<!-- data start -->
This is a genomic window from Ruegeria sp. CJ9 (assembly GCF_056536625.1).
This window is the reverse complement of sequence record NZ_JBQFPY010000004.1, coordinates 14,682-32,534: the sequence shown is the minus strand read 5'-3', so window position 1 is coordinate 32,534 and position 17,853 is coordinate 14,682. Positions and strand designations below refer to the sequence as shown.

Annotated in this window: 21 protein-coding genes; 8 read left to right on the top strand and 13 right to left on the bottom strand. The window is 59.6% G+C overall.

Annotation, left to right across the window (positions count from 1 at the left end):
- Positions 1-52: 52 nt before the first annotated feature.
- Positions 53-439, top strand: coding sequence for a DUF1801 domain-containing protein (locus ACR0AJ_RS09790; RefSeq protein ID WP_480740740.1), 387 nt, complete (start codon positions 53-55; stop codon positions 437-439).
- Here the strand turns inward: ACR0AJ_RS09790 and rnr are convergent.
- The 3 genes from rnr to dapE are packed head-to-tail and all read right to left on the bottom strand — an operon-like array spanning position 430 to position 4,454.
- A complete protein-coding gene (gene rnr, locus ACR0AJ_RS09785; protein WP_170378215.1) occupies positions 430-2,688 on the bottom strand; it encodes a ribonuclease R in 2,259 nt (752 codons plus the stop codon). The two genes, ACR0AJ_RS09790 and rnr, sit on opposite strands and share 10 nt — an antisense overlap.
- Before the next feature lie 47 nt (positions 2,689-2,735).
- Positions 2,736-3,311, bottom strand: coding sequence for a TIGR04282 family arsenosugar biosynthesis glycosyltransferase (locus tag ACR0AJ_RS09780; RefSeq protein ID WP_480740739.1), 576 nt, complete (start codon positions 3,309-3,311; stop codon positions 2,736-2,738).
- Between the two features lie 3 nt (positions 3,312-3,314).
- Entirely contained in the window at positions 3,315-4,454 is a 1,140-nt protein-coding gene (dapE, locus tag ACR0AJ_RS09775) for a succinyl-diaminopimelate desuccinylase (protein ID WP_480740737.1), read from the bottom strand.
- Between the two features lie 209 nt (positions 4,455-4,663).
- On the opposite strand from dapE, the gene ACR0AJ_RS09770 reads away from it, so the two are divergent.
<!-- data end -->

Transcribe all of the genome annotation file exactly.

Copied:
This is a genomic window from Ruegeria sp. CJ9 (assembly GCF_056536625.1).
This window is the reverse complement of sequence record NZ_JBQFPY010000004.1, coordinates 14,682-32,534: the sequence shown is the minus strand read 5'-3', so window position 1 is coordinate 32,534 and position 17,853 is coordinate 14,682. Positions and strand designations below refer to the sequence as shown.

Annotated in this window: 21 protein-coding genes; 8 read left to right on the top strand and 13 right to left on the bottom strand. The window is 59.6% G+C overall.

Annotation, left to right across the window (positions count from 1 at the left end):
- Positions 1-52: 52 nt before the first annotated feature.
- Positions 53-439, top strand: coding sequence for a DUF1801 domain-containing protein (locus ACR0AJ_RS09790; RefSeq protein ID WP_480740740.1), 387 nt, complete (start codon positions 53-55; stop codon positions 437-439).
- Here the strand turns inward: ACR0AJ_RS09790 and rnr are convergent.
- The 3 genes from rnr to dapE are packed head-to-tail and all read right to left on the bottom strand — an operon-like array spanning position 430 to position 4,454.
- A complete protein-coding gene (gene rnr, locus ACR0AJ_RS09785; protein WP_170378215.1) occupies positions 430-2,688 on the bottom strand; it encodes a ribonuclease R in 2,259 nt (752 codons plus the stop codon). The two genes, ACR0AJ_RS09790 and rnr, sit on opposite strands and share 10 nt — an antisense overlap.
- Before the next feature lie 47 nt (positions 2,689-2,735).
- Positions 2,736-3,311, bottom strand: coding sequence for a TIGR04282 family arsenosugar biosynthesis glycosyltransferase (locus tag ACR0AJ_RS09780; RefSeq protein ID WP_480740739.1), 576 nt, complete (start codon positions 3,309-3,311; stop codon positions 2,736-2,738).
- Between the two features lie 3 nt (positions 3,312-3,314).
- Entirely contained in the window at positions 3,315-4,454 is a 1,140-nt protein-coding gene (dapE, locus tag ACR0AJ_RS09775) for a succinyl-diaminopimelate desuccinylase (protein ID WP_480740737.1), read from the bottom strand.
- Between the two features lie 209 nt (positions 4,455-4,663).
- On the opposite strand from dapE, the gene ACR0AJ_RS09770 reads away from it, so the two are divergent.